Notes on Things

Context: I've been using Things 3 for around five years to organize my life, tasks, and habits. No piece of software will solve the real things that make life difficult — lack of leverage, lack of time, lack of discipline — but Things is an exceptionally good piece of software, and one that I proselytize to friends on a regular basis.

Two people over the past week have asked how I use Things. I think the official guide is a pretty good start, but I'm publishing my addendum in case it's useful to anyone else.

  1. Tags are for global contexts or descriptors. Some people use them a lot; I don’t, personally. I have two tags that I use — “Phone” (stuff I can do on the phone) and “Errand” (stuff that requires going around.) This is useful just for when I want to pull up a call I can make while waiting or something to go do and stretch my legs.

  2. Areas are pillars — long-lasting areas of your life. Right now, for instance, my areas are “Personal”, “Buttondown”, “2917 W Grace”, “Spoonbill”, “Purchases”, “”, and “Leisure”. (“Purchases” is probably the most contentious of those, and it’s just because it’s an easy way to keep a shopping list without it gumming up the works within Personal.)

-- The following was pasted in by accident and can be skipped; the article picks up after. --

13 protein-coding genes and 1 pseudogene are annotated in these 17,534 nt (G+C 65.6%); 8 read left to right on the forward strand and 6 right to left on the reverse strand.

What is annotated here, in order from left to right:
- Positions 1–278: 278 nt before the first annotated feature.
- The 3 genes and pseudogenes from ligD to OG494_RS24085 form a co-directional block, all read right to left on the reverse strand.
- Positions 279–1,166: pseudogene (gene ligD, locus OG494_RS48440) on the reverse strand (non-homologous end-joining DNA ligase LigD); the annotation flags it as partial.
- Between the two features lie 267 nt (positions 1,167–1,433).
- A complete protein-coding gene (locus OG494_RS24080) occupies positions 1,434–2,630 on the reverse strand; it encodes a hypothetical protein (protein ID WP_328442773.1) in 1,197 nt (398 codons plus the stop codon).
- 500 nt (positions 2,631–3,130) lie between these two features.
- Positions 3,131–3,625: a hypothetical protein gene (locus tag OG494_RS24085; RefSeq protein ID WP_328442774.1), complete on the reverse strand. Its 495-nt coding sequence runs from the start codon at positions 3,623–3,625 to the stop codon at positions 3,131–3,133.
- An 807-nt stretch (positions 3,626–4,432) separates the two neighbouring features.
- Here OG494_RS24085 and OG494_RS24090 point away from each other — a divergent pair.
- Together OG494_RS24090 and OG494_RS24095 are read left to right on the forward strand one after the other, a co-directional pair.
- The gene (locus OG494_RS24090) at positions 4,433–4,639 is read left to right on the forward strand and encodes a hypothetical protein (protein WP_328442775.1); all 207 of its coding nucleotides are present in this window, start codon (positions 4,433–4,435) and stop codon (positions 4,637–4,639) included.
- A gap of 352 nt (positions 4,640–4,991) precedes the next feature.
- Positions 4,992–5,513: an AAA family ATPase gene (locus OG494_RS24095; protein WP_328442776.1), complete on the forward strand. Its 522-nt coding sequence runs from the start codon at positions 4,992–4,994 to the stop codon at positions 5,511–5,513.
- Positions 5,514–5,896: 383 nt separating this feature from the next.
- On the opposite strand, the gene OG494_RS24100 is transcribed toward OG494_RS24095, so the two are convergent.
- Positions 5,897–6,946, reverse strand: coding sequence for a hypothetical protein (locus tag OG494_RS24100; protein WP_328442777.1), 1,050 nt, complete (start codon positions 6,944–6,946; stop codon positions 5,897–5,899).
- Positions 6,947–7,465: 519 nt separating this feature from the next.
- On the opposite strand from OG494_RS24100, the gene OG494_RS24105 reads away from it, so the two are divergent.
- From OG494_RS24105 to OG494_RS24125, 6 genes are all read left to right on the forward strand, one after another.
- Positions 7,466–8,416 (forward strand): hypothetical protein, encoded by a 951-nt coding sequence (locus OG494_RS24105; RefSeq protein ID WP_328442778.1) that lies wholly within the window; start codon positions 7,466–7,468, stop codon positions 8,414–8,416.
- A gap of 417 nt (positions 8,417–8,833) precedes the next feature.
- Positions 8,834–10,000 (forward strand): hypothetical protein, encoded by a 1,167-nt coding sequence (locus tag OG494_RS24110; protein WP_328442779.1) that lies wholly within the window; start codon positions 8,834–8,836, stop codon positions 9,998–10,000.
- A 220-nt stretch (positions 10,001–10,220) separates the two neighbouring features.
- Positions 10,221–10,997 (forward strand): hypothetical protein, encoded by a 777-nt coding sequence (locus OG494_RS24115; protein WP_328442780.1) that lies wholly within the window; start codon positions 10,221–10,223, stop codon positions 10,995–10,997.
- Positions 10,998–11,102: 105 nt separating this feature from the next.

3. Projects are, well, projects. A personal preference of mine (and what I think is probably a good habit in general) is to try and define projects as falsifiably completable as possible — so instead of “Fundraising” it would be “Complete 2022 Fundraise”, yadda yadda. One exception I make here is that I like being able to lightly classify a lot of unscoped tasks for certain areas with a ‘forever project’, which is just a big bucket of stuff (for Buttondown I have “Bite-sized work” and “Marketing topics”, for instance; for Leisure I have “Albums” and “Places”). To make these a little more distinctive from ‘normal’ projects I preface them with the infinity sign: ♾. All of that is probably super overkill, I just like having it in Things because it means all of my capture/writing-down goes into a single place.

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